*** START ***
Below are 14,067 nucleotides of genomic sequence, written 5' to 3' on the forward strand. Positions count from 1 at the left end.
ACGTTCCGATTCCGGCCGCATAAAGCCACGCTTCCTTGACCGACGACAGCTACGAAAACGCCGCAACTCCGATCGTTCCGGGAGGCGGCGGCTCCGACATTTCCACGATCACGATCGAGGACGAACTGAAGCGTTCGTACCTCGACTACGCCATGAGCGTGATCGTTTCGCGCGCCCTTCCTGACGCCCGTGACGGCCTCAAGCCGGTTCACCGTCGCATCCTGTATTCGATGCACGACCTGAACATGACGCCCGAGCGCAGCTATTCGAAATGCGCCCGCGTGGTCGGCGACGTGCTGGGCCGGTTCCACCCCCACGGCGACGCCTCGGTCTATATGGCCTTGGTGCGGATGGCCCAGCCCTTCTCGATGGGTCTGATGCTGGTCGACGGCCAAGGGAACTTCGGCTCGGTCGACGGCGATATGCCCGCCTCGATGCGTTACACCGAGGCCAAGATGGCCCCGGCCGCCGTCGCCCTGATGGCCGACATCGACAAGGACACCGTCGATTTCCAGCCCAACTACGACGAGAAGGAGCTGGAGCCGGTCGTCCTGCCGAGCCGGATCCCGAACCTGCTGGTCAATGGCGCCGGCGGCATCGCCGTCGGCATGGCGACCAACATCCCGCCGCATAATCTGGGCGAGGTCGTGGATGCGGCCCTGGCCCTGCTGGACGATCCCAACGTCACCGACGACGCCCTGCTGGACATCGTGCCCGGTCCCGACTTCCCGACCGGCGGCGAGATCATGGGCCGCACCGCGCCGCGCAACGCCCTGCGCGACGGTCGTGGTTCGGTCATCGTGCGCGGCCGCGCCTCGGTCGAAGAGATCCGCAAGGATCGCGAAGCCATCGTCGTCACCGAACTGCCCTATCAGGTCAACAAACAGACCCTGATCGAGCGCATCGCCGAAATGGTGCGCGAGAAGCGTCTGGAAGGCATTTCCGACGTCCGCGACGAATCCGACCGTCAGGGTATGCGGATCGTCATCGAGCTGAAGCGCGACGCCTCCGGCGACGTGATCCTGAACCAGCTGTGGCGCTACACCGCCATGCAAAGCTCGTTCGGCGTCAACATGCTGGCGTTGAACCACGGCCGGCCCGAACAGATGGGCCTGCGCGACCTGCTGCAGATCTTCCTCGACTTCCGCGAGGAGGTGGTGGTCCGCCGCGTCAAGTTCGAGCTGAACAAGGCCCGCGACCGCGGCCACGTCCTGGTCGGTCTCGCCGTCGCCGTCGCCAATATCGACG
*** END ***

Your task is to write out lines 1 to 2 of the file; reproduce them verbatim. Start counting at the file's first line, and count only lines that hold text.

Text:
Below are 14,067 nucleotides of genomic sequence, written 5' to 3' on the forward strand. Positions count from 1 at the left end.
ACGTTCCGATTCCGGCCGCATAAAGCCACGCTTCCTTGACCGACGACAGCTACGAAAACGCCGCAACTCCGATCGTTCCGGGAGGCGGCGGCTCCGACATTTCCACGATCACGATCGAGGACGAACTGAAGCGTTCGTACCTCGACTACGCCATGAGCGTGATCGTTTCGCGCGCCCTTCCTGACGCCCGTGACGGCCTCAAGCCGGTTCACCGTCGCATCCTGTATTCGATGCACGACCTGAACATGACGCCCGAGCGCAGCTATTCGAAATGCGCCCGCGTGGTCGGCGACGTGCTGGGCCGGTTCCACCCCCACGGCGACGCCTCGGTCTATATGGCCTTGGTGCGGATGGCCCAGCCCTTCTCGATGGGTCTGATGCTGGTCGACGGCCAAGGGAACTTCGGCTCGGTCGACGGCGATATGCCCGCCTCGATGCGTTACACCGAGGCCAAGATGGCCCCGGCCGCCGTCGCCCTGATGGCCGACATCGACAAGGACACCGTCGATTTCCAGCCCAACTACGACGAGAAGGAGCTGGAGCCGGTCGTCCTGCCGAGCCGGATCCCGAACCTGCTGGTCAATGGCGCCGGCGGCATCGCCGTCGGCATGGCGACCAACATCCCGCCGCATAATCTGGGCGAGGTCGTGGATGCGGCCCTGGCCCTGCTGGACGATCCCAACGTCACCGACGACGCCCTGCTGGACATCGTGCCCGGTCCCGACTTCCCGACCGGCGGCGAGATCATGGGCCGCACCGCGCCGCGCAACGCCCTGCGCGACGGTCGTGGTTCGGTCATCGTGCGCGGCCGCGCCTCGGTCGAAGAGATCCGCAAGGATCGCGAAGCCATCGTCGTCACCGAACTGCCCTATCAGGTCAACAAACAGACCCTGATCGAGCGCATCGCCGAAATGGTGCGCGAGAAGCGTCTGGAAGGCATTTCCGACGTCCGCGACGAATCCGACCGTCAGGGTATGCGGATCGTCATCGAGCTGAAGCGCGACGCCTCCGGCGACGTGATCCTGAACCAGCTGTGGCGCTACACCGCCATGCAAAGCTCGTTCGGCGTCAACATGCTGGCGTTGAACCACGGCCGGCCCGAACAGATGGGCCTGCGCGACCTGCTGCAGATCTTCCTCGACTTCCGCGAGGAGGTGGTGGTCCGCCGCGTCAAGTTCGAGCTGAACAAGGCCCGCGACCGCGGCCACGTCCTGGTCGGTCTCGCCGTCGCCGTCGCCAATATCGACG